Whether your kids play football, baseball, basketball, soccer, field or ice hockey, or participate in wrestling or cheerleading, concussions in sports are a real risk.
“A concussion is a serious head injury. When the brain is violently rocked back and forth inside the skull from a blow to the head or the body, normal brain function becomes temporarily disrupted. Repeated concussions can be particularly dangerous,” said Melinda Adam, PT, DPT, OCS, director of rehabilitation and sports medicine at Beverly and Addison Gilbert Hospitals.
The American Academy of Neurology (AAN) says children are more likely than adults to sustain concussions and require longer time to recover from them. Most are caused by player-to-player contact, although hitting the ground or an object in the field of play can also cause a concussion.
A recent report found concussion diagnoses among children and young adults up to 22 years old increased 500 percent from 2010 to 2014. Back-to-school correlates with a rise in these injuries, with September and October registering the greatest number of concussions. Generally, boys incur more concussions than girls.
In addition, a study in the journal Pediatrics estimates between 1.1 million and 1.9 million sports- and recreation-related concussions occur annually in the U.S. in children under 18 — and many of these are left untreated.
How to Identify Concussions
The AAN advises parents and athletes to watch for these signs and symptoms of concussion in someone else:
- Behavior or personality changes
- A blank stare or dazed look
- Changes to balance, coordination and reaction time
- Delayed or slowed spoken or physical responses
- Loss of consciousness (occurs in less than 10 percent of cases)
In addition, the athlete suffering the concussion may experience:
- Blurred or double vision
- Inability to focus
- Sensitivity to light or sound
Responding to Concussions
Because concussions in sports occur relatively frequently, it makes sense for those supervising athletes to develop and utilize a sensible concussion prevention plan. If a parent or coach suspects an athlete has had a concussion, the CDC advises:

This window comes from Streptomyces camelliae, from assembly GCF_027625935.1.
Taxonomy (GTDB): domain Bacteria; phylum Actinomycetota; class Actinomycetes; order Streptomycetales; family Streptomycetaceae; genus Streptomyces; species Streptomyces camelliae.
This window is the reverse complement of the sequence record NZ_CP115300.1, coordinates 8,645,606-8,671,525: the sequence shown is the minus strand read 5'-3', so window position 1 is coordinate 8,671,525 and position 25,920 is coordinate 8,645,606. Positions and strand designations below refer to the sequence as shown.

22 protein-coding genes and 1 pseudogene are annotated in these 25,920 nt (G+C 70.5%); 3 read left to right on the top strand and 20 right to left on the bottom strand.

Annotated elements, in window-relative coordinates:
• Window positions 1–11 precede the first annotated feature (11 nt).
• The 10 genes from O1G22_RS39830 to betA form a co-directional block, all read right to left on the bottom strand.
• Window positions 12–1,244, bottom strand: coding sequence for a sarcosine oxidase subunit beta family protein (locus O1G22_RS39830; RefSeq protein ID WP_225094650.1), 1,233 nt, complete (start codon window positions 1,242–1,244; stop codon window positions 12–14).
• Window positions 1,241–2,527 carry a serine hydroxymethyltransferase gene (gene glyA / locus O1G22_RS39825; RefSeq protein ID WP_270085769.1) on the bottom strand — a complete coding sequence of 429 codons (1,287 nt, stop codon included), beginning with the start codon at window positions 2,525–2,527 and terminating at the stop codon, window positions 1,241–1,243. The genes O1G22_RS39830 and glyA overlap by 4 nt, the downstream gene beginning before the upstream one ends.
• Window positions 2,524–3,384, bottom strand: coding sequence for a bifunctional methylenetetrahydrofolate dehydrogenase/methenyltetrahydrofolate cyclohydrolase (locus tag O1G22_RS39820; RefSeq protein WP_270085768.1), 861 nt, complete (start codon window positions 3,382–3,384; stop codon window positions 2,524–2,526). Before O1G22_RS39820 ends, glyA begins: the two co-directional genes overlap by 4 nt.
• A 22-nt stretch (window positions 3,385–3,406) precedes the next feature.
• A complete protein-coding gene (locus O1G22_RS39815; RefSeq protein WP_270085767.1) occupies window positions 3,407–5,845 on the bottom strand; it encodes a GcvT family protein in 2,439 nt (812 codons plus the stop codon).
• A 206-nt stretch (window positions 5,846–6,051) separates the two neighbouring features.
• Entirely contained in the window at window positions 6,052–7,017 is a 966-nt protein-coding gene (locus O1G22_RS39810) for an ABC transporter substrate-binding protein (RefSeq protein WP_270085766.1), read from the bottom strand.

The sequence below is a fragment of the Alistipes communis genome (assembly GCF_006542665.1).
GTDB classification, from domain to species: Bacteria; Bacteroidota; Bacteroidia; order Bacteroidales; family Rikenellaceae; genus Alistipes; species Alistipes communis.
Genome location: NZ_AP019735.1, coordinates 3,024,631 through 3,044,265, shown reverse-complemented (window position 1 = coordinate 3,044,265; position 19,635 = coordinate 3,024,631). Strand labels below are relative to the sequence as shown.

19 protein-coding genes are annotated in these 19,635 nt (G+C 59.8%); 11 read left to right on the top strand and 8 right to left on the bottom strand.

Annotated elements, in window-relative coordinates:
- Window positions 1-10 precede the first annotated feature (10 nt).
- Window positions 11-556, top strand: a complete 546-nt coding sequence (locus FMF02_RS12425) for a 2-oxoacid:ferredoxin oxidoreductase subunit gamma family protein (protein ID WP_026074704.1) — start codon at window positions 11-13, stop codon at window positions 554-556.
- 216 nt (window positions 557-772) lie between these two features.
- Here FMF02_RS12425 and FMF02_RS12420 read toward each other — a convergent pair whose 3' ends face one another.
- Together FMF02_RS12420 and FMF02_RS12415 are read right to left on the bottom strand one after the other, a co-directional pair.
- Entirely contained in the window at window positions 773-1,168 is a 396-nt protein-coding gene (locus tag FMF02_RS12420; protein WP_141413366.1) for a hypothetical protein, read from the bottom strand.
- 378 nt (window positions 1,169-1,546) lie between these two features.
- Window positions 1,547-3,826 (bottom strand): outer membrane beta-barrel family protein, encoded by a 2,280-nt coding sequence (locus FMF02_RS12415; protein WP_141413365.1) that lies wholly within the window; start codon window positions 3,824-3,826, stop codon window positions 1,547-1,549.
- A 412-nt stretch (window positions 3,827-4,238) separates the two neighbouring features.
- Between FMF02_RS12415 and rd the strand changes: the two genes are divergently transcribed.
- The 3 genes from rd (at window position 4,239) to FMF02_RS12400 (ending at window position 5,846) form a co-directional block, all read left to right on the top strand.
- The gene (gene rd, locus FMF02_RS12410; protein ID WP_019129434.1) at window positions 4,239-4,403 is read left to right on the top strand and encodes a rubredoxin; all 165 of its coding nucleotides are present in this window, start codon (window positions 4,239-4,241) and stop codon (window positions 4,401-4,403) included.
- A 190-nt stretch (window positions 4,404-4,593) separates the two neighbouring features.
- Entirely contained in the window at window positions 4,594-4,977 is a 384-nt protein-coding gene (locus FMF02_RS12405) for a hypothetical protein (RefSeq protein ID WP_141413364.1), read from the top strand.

- Removing them from play
- Keeping them out of play on that same day until a health care provider clears them after a careful assessment of symptoms
- Recording and sharing information about the injury to the health care provider
- Asking for written instructions regarding when the child can return to play
Prevention Pays Off
The first preventative step parents and coaches can take is talking to kids about how to avoid concussions.
One key point to remember is that there’s no such thing as a concussion-proof helmet. Helmets are designed to prevent catastrophic injuries to the head, such as a skull fracture. Parents of athletes should take care to choose a helmet made specifically for their child’s activity, ensure that it fits well, is well-maintained, worn consistently and is appropriately certified for use — but they should also teach them the principles of safe sport.
Coaches should examine the playing field to check for uneven ground or holes. They should also make it easy for everyone to talk openly and ask questions about concussions in sports, along with serious brain injury.
The risk of concussion shouldn’t be taken lightly, but with heightened awareness and preventative measures in place, children can play more safely, no matter the sport.
Talk to a Lahey Health physician about how to keep your kids safe this sports season.